Heroes are a fact of life. They exist in every culture, every language. After all, heroes are the foundation of storytellingthey’re the person we all root for to succeed as whatever tale in engaging us unfolds. However, it’s accepted that heroes aren’t real. We put them in stories because we can’t find them in real life. More than that, heroes only exist in certain types of stories. In most media, the main character is a protagonist. “Hero” is a term used in fairy tales, comic books, and romance novelspure fantasies that no one expects to resemble reality. So when musicians use the word hero, they’re invoking ideas of dedication, protection, and chivalry that we’ve all accepted don’t exist.

The clearest example of this is VIXX’s “Super Hero.” The comic book usage of the word is in full force, with VIXX comparing being in love to being a superhero. They are elated and joyous, wanting to give this girl everything they can, laws of physics be damned.

Eat lunch in Paris and then fly to New York (anything is possible)
I will turn your imagination to reality (this is just the beginning)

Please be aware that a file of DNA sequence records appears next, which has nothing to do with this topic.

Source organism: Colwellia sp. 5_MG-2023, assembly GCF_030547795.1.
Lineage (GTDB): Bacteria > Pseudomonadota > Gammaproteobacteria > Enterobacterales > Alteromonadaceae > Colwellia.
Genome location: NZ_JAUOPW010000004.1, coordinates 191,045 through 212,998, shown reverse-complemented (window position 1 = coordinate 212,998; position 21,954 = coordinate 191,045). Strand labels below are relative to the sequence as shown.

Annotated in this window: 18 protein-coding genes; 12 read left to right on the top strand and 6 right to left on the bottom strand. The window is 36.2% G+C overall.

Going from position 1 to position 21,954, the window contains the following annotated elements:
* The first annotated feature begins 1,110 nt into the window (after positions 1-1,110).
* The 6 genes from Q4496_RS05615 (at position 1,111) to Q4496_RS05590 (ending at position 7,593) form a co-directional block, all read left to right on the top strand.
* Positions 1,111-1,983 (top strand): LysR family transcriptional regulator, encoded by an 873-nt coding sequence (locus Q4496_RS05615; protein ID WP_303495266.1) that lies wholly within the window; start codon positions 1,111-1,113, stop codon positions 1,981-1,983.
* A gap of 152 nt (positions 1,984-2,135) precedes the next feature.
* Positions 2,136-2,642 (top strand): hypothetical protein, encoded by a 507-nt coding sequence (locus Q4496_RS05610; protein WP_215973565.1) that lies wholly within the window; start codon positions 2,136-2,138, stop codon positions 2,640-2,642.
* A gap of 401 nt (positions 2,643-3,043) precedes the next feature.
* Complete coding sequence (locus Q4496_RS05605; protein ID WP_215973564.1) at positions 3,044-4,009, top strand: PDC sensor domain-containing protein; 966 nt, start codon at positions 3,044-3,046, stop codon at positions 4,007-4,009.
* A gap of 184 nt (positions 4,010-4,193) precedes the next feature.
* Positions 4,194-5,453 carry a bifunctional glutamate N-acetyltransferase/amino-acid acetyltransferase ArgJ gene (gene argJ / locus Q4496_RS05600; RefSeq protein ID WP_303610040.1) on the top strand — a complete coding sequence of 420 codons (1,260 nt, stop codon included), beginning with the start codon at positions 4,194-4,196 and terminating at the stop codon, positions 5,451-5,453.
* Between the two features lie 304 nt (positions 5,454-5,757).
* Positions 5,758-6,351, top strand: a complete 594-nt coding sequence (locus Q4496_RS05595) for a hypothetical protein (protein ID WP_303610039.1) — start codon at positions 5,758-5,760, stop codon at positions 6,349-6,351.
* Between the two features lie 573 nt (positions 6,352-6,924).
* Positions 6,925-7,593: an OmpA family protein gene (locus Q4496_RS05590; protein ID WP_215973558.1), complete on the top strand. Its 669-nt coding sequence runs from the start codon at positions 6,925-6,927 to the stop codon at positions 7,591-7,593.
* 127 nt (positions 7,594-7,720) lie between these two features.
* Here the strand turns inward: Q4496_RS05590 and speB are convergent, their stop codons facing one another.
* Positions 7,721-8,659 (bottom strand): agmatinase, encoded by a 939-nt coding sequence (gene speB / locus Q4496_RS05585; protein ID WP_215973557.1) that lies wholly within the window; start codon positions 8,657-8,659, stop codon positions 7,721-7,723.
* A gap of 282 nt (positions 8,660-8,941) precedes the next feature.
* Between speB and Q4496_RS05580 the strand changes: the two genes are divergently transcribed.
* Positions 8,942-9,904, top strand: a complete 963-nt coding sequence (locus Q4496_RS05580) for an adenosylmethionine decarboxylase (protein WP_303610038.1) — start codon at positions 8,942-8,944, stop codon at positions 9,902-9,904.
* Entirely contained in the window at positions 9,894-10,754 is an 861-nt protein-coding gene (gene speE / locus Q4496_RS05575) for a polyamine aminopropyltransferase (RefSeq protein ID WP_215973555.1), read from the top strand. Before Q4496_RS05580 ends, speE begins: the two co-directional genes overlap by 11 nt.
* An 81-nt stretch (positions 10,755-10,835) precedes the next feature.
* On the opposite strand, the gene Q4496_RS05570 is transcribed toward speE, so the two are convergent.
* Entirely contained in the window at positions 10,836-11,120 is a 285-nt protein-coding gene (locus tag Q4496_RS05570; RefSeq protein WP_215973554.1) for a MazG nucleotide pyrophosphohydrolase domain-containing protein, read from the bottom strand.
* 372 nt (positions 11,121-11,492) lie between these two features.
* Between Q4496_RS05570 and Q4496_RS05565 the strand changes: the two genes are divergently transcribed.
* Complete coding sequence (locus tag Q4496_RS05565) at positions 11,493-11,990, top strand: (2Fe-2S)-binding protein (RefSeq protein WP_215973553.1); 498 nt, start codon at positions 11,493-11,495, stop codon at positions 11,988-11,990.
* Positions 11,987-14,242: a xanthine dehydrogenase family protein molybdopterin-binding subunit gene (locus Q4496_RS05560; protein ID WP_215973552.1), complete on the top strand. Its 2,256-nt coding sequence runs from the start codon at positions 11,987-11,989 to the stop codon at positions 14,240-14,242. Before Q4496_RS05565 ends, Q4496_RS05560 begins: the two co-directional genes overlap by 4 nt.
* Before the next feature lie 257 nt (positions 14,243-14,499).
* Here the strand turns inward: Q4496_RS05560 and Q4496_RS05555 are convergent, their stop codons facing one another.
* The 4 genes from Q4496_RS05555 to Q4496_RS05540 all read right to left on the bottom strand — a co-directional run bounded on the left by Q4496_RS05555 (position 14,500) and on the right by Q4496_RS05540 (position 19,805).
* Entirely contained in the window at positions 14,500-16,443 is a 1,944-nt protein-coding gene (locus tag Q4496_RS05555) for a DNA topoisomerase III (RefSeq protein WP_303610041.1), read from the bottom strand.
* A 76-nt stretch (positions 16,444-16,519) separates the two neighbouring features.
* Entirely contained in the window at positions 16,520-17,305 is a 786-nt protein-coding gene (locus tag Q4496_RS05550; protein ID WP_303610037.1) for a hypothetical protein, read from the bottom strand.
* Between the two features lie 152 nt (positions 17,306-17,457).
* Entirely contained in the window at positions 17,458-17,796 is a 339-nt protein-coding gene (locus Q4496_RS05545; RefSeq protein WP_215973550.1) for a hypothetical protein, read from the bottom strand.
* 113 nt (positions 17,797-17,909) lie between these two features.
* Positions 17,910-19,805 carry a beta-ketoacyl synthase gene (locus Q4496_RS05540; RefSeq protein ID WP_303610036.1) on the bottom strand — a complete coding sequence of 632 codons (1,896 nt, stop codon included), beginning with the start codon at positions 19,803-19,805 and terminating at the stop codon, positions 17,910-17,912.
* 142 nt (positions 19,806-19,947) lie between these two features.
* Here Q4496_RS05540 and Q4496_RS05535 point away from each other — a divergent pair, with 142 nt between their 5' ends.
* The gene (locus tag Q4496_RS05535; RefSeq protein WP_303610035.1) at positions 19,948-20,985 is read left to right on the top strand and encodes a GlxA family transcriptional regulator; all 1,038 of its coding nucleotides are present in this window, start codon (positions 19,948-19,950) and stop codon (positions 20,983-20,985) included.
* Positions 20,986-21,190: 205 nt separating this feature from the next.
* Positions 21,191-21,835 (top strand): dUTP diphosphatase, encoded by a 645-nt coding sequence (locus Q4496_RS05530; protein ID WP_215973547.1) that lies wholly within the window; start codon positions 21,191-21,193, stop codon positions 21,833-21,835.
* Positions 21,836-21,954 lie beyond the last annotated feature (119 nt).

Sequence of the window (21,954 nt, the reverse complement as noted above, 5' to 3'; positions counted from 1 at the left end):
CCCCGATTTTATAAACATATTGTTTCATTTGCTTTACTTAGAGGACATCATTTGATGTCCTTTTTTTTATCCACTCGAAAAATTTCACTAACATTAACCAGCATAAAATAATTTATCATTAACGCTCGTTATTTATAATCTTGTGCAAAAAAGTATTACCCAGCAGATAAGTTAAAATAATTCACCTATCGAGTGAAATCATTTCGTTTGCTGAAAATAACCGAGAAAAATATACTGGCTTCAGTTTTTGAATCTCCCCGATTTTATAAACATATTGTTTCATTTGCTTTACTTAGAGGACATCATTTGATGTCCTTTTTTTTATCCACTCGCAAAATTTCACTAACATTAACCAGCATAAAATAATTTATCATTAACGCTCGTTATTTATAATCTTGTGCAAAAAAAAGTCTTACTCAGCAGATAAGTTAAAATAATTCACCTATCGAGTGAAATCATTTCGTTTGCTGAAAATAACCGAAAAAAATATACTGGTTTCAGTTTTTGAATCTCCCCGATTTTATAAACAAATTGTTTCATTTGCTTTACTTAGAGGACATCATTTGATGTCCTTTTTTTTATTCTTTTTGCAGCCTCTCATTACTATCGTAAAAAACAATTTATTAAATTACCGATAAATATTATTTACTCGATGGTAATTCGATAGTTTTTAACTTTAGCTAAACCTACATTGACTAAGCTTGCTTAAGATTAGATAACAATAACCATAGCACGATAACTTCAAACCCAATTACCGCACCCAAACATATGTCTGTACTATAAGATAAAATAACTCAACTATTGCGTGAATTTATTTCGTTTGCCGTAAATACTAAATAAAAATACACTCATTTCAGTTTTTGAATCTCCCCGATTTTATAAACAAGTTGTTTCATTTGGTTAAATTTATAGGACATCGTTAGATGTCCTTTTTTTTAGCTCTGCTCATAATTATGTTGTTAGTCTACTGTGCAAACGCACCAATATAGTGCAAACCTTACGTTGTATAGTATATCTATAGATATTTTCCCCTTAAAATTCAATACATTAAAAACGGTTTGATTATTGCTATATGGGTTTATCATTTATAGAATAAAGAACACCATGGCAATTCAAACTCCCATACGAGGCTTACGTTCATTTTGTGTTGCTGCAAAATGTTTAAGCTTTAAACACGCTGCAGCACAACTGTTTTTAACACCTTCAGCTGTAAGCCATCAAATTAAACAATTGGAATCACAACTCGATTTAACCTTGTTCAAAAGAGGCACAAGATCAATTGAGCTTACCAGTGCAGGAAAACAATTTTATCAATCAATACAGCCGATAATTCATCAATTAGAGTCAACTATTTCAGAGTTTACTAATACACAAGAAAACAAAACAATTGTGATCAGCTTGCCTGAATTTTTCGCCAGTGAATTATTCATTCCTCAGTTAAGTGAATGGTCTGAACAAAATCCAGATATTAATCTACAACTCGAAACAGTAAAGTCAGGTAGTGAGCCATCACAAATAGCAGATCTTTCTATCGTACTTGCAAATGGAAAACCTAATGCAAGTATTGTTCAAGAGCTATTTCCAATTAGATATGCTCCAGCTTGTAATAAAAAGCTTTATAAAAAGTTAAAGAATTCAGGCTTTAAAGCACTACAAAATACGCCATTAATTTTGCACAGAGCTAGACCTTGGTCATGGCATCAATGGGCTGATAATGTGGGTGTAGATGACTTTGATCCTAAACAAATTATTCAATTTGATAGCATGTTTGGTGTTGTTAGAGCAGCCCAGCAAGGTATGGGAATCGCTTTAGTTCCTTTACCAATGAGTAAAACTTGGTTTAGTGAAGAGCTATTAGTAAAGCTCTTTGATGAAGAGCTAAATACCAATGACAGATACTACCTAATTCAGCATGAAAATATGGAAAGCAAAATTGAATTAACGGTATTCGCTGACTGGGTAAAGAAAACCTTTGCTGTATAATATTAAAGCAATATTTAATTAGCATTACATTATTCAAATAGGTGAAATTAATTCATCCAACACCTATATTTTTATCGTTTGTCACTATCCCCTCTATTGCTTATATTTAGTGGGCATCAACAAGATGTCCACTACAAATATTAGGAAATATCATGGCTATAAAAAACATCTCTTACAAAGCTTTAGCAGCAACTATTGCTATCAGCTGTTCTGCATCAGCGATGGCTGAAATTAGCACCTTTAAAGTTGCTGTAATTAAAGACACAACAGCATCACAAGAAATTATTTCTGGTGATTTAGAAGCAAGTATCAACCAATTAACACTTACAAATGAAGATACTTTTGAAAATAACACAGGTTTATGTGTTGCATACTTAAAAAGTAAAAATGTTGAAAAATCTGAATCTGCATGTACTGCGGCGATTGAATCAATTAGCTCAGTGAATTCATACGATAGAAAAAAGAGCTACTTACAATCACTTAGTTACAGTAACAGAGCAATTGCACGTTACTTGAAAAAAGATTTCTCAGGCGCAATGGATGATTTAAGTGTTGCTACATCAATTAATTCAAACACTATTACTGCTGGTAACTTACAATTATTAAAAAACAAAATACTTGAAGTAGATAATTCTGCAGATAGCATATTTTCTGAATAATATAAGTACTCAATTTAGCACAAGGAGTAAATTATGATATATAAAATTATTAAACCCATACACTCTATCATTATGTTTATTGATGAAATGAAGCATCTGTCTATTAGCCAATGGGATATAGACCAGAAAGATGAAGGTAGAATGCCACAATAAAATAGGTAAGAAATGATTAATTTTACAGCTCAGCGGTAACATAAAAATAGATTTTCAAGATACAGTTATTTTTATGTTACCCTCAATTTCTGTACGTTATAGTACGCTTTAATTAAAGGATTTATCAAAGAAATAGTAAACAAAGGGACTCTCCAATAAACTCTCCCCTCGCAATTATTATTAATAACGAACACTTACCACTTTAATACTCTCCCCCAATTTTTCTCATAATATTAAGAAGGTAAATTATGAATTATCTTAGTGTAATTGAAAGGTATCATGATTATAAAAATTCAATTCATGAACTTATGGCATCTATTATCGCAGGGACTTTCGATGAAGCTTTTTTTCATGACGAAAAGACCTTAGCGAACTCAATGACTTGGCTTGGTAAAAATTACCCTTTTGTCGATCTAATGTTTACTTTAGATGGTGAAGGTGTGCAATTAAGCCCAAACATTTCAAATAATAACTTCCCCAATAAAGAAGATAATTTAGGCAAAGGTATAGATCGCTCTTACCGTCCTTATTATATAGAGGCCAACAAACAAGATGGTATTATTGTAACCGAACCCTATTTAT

Breathtaking and Fantastic Fly to the world you want
I can give you everything, what do you want?
Trust me, oh I will protect you girl

This is the most benevolent usage of the term “hero,” one that displays VIXX’s desire to simply make a girl happy, and are willing to give her anything she wants in order make her smile. They offer her a world in which its details are impossible, because reality just doesn’t do their feelings justice. She makes them feel like superheroes, so they act like it. Sure, superheroes aren’t real, but a touch of self-aware fantasy never really hurt anyone.

On the other hand, you have tracks like Monsta X‘s “Hero.” While Vixx uses hero to invoke a blatant departure from reality, Monsta X is extremely straightforward in playing with the idea of being a girl’s hero. Here, the heroes that Monsta X are emulating are knights and other fairy tale heroes. As they try to woo her by repeating “I can be your hero, I can be your man,” the group declares their intention to protect a girl and save her from a world trying to bring her down.

However, the idea of heroism presented here is unnerving, bordering on ugly. The song itself is powerful, almost angry posturing, and the lyrics are less about wooing their crush object than winning her. In fairy tales, the reward for defending the fair maiden is her hand in marriage. Monsta X is clearly operating on the same logic. Their only idea of heroism is “defending” the girl they fancy against other interested men, outright referring to their competitors as villians, and the girl as a princess. They believe acting as her protector entitles them to this girl’s love, rather than any other bond with her. “Hero” handily demonstrates why heroics like this don’t work in real life: if you’re together, it’s a semi-romantic red flag. If you’re not, it’s grounds for a restraining order.